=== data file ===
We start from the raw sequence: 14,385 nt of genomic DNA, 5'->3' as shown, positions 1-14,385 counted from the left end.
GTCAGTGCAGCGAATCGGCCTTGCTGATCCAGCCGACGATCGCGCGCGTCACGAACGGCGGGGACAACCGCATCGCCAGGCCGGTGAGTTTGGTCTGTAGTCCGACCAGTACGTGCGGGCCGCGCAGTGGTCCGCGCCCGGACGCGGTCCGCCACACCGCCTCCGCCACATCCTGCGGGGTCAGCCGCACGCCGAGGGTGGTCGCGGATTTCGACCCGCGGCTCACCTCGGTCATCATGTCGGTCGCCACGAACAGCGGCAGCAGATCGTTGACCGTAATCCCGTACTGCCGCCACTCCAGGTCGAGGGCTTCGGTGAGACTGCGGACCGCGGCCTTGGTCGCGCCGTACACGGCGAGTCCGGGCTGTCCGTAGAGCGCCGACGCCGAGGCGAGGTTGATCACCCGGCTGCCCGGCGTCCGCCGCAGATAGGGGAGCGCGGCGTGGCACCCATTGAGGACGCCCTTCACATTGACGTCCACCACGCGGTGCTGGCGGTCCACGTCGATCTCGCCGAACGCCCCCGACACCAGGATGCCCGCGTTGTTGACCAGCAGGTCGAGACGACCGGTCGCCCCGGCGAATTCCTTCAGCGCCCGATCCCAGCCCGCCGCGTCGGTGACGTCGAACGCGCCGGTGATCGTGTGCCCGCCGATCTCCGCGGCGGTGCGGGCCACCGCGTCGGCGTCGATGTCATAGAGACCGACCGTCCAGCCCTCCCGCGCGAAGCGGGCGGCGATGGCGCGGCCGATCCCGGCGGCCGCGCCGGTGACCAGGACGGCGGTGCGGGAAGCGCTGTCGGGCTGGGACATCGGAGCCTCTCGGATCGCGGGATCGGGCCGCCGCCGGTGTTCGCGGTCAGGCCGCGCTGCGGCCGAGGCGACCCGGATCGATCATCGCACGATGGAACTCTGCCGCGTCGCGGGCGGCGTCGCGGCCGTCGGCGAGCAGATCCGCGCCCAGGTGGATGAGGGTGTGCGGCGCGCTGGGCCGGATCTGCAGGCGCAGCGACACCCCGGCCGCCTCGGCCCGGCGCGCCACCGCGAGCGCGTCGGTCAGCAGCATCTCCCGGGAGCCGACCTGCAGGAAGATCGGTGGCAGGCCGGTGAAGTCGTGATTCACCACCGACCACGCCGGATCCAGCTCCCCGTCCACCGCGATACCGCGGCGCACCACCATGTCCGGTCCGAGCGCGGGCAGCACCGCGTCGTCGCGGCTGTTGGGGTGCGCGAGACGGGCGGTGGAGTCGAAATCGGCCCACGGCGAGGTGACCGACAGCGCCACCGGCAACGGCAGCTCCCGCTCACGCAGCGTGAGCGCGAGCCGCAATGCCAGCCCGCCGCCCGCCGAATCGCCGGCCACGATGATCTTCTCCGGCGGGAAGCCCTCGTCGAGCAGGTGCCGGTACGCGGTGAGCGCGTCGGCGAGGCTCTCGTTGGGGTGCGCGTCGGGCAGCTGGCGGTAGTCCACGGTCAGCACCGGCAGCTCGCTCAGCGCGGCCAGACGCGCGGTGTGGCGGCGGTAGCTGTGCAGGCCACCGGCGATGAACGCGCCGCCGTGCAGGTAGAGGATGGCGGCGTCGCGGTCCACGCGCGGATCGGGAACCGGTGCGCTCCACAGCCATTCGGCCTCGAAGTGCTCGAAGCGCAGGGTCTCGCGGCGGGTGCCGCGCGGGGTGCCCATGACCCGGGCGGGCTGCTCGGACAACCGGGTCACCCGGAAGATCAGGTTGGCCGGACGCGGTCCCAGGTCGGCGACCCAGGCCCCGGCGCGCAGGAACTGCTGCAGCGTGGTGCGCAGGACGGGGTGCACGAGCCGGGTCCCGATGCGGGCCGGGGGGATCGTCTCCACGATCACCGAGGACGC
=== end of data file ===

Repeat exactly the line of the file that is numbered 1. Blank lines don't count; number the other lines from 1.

We start from the raw sequence: 14,385 nt of genomic DNA, 5'->3' as shown, positions 1-14,385 counted from the left end.